The PTAB’s recent decision denying rehearing in United Microelectronics Corp. v. Lone Star Silicon Innovations LLC, IPR2017-01513, Paper 10 (PTAB May 22, 2018) sheds light on the Board’s practice under 37 C.F.R. 42.108(c), which holds that genuine issues of material fact created by conflicting testimony must be viewed in the light most favorable to the petitioner for purposes of instituting inter partes review.
In United Microelectronics, the Board denied institution of inter partes review because United Microelectronics Corp.’s (UMC) petition depended on an incorrect claim construction. UMC’s petition interpreted the term “disposed adjacent” in a claim to an integrated circuit to mean that certain components need only be fabricated adjacent to one another during manufacturing and need not both be present in the final circuit. Lone Star’s preliminary response disputed that construction and alleged that the petition failed to address the correct interpretation of the term. The PTAB agreed.
After the denial of institution, UMC sought rehearing, arguing that the Board’s decision ignored Rule 42.108(c).
The Board rejected the notion that it had overlooked or violated Rule 42.108(c) by siding with Lone Star’s claim construction. As the Board explained, the rule resolving factual disputes in the petitioner’s favor does not mean “that trial institution is warranted whenever the Board discerns a difference of opinion between two opposing declarants.” Dec. 4. Rather, the focus must be on the words “genuine” and “material” in the rule. There is no genuine issue of material fact where the petitioner’s arguments “are keyed to an incorrect claim construction.” In that case, “[t]he Board is under no obligation to subject a patent owner to the burden and expense of discovery and trial.”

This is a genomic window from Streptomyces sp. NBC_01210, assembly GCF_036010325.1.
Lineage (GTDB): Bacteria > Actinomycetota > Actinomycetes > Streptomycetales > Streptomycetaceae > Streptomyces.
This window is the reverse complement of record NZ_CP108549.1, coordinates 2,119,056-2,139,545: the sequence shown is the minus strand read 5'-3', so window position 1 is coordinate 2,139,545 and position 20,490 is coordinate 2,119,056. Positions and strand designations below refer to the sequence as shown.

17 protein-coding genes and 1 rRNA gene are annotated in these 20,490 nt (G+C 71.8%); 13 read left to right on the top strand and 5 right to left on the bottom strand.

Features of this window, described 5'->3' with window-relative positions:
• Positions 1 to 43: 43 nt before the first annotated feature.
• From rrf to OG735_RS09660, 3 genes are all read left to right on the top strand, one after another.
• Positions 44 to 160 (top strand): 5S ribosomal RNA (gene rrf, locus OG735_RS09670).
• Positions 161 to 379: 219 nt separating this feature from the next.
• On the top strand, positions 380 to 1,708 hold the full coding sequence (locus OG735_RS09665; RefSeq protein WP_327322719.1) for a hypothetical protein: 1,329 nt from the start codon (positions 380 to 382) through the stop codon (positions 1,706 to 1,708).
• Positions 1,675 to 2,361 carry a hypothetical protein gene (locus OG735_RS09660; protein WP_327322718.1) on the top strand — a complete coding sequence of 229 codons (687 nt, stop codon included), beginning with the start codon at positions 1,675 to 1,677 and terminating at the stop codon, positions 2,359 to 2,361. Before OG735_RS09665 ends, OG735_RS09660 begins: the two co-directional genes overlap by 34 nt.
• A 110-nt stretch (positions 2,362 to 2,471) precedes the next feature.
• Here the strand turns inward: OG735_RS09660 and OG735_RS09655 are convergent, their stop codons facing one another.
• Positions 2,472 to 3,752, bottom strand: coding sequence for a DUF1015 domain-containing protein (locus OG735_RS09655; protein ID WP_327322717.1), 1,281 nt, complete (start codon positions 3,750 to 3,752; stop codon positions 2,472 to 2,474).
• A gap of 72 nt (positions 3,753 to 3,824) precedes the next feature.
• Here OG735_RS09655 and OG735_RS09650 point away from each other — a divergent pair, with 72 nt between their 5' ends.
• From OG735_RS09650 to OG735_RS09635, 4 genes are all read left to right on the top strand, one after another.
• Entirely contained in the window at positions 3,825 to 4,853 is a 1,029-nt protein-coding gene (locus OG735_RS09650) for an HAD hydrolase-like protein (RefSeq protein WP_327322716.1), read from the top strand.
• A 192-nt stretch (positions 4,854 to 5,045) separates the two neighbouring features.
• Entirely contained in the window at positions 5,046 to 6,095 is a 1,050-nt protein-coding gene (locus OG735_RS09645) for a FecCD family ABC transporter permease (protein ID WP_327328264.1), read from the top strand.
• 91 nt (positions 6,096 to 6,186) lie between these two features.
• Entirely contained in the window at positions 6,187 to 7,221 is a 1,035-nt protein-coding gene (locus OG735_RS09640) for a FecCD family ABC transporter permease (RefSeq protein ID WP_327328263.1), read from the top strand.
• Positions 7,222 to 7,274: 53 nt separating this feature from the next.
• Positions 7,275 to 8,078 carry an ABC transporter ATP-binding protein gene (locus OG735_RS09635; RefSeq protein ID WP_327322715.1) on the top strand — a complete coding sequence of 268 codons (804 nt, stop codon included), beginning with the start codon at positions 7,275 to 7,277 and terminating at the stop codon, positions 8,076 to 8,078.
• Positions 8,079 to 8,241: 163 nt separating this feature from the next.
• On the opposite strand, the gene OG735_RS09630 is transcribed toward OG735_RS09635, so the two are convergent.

The Board also brushed aside UMC’s argument that the institution decision violated the Administrative Procedure Act (APA) by denying review without an opportunity for UMC to cross-examine Lone Star’s expert witness. The Board noted that it “may, and routinely does, decline to institute trial where the patentability challenge asserted in a petition is keyed to an incorrect claim construction.” The Board also expressed doubts that a motion for reconsideration under Rule 42.71(d) was a proper vehicle for raising an APA challenge.
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